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South Korean prosecutors have refuted Do Kwon’s claim from over the weekend that he is not on the run and asked Interpol to issue a red notice against the Terraform Labs’ co-founder, escalating the publicly playing out drama following the $40 billion wipeout on his cryptocurrency startup in May this year.
The Seoul Southern District Prosecutor’s Office said that Kwon was not cooperating with the investigation and had told them (through his lawyer last month) that he had no intention to appear for questioning, according to official statements cited by local media Yonhap. The prosecutors have asked Seoul’s foreign ministry to revoke Kwon’s passport and said they have “circumstantial evidence” that Kwon is attempting to escape.
An Interpol red notice, which is a call to law enforcement worldwide, can prevent individuals from being issues visas, restrict their cross border travels, and “provisionally arrest a person pending extradition, surrender or similar legal action.”
Over the weekend, Kwon claimed he was not on the run from any government agency that had “shown interest to communication.” He added in a tweet: “We are in full cooperation and we don’t have anything to hide.”
Terraform Labs’ so-called stablecoin UST and cryptocurrency LUNA dramatically imploded in May after investors lost faith in the efficacy of its fundamentals. Major crypto exchanges including Binance and Coinbase delisted the token and discontinued several of its trading pairs. (Many exchanges have since revived limited support for the old token.)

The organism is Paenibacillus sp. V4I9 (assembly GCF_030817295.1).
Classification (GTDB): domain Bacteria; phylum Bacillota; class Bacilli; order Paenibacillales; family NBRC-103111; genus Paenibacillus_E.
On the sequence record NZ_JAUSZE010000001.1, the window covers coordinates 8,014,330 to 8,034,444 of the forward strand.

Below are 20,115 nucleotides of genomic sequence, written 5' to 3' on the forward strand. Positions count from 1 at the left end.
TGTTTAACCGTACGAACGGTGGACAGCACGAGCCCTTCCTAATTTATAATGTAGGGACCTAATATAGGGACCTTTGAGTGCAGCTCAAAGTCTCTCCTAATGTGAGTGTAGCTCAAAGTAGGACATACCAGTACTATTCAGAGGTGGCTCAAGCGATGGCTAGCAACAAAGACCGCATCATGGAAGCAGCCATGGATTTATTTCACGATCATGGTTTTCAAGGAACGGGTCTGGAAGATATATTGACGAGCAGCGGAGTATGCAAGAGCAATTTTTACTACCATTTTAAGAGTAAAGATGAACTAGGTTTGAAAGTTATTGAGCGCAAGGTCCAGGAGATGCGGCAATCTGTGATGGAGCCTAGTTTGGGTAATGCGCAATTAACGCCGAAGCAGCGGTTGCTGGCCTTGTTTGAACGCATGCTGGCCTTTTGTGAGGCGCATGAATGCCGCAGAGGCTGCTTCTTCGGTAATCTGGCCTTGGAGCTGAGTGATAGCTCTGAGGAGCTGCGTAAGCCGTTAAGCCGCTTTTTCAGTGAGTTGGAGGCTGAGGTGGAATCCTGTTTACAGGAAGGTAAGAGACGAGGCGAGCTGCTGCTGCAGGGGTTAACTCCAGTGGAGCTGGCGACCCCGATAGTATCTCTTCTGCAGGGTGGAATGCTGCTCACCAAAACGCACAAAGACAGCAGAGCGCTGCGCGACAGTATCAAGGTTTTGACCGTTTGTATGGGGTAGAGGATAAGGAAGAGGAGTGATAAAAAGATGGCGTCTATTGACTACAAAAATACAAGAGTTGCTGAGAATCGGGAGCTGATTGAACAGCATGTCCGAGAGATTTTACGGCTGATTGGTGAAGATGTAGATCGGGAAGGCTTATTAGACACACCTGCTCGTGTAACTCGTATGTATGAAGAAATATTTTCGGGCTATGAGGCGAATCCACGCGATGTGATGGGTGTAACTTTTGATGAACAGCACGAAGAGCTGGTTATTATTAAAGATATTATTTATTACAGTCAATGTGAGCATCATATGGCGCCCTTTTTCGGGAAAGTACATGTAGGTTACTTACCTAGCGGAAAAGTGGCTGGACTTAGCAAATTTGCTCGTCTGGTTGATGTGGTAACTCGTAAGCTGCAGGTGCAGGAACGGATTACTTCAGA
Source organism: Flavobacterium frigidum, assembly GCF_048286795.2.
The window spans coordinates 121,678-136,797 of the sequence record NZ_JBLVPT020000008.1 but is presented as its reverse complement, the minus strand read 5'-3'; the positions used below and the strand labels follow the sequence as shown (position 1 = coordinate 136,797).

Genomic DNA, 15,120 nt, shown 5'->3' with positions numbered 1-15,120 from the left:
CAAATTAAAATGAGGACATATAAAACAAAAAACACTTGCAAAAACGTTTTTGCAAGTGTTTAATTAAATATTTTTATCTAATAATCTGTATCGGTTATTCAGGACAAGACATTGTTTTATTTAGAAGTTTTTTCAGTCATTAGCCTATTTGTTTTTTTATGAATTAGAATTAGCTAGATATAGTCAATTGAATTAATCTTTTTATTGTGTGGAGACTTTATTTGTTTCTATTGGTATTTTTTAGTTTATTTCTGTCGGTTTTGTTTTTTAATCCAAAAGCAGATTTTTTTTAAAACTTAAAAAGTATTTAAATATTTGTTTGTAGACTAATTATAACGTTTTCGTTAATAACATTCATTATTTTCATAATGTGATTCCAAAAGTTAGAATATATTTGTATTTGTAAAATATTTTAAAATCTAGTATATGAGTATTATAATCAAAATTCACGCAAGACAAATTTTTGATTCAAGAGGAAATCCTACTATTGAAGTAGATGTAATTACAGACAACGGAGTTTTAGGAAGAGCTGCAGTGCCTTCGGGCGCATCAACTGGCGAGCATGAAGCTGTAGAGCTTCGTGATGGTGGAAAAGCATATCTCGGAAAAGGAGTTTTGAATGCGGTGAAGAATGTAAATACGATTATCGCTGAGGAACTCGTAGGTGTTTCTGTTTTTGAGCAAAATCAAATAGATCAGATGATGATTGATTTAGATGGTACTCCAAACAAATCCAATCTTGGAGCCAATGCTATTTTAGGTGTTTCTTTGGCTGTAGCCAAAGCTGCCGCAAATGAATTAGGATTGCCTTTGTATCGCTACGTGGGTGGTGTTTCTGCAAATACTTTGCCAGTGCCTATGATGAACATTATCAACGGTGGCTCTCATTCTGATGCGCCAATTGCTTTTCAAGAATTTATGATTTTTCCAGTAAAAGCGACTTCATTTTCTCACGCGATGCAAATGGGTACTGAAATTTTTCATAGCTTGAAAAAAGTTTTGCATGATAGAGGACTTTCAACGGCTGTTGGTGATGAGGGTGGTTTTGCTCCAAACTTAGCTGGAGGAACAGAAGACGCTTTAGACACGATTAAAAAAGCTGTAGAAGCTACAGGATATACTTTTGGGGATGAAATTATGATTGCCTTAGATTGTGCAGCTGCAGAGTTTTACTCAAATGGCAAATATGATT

Kwon, with approval from the Terraform community, has revived the crypto project, but this time has avoided operating a so-called algorithmic stablecoin. The depegging of TerraUSD (UST), the firm’s previous stablecoin, prompted the crash of LUNA token as they were intertwined.
The crash of LUNA token also contributed to the wipeout of Three Arrows Capital, once a high profile crypto hedge fund. The demise of the fund also severely impacted a number of crypto lenders from whom it had borrowed billions of dollars.
South Korea issued an arrest warrant for Kwon last week, a move that saw many investors sell their positions in revived Luna token. “We are in the process of defending ourselves in multiple jurisdictions — we have held ourselves to an extremely high bar of integrity, and look forward to clarifying the truth over the next few months,” Kwon said in a tweet over the weekend.
In an interview with Coinage last month, Kwon said he hadn’t been in contact with South Korean authorities. After the two coins – Luna and TerraUSD — crashed earlier this year, which wiped out about $40 billion of hundreds of thousands of investors’ money, the investors in South Korea and the U.S. filed lawsuits against Kwon over illegal fundraising and fraud.
South Korean prosecutors have accused Kwon of financial fraud. Terraform Labs and the prosecutor’s office could not immediately be reached for comment.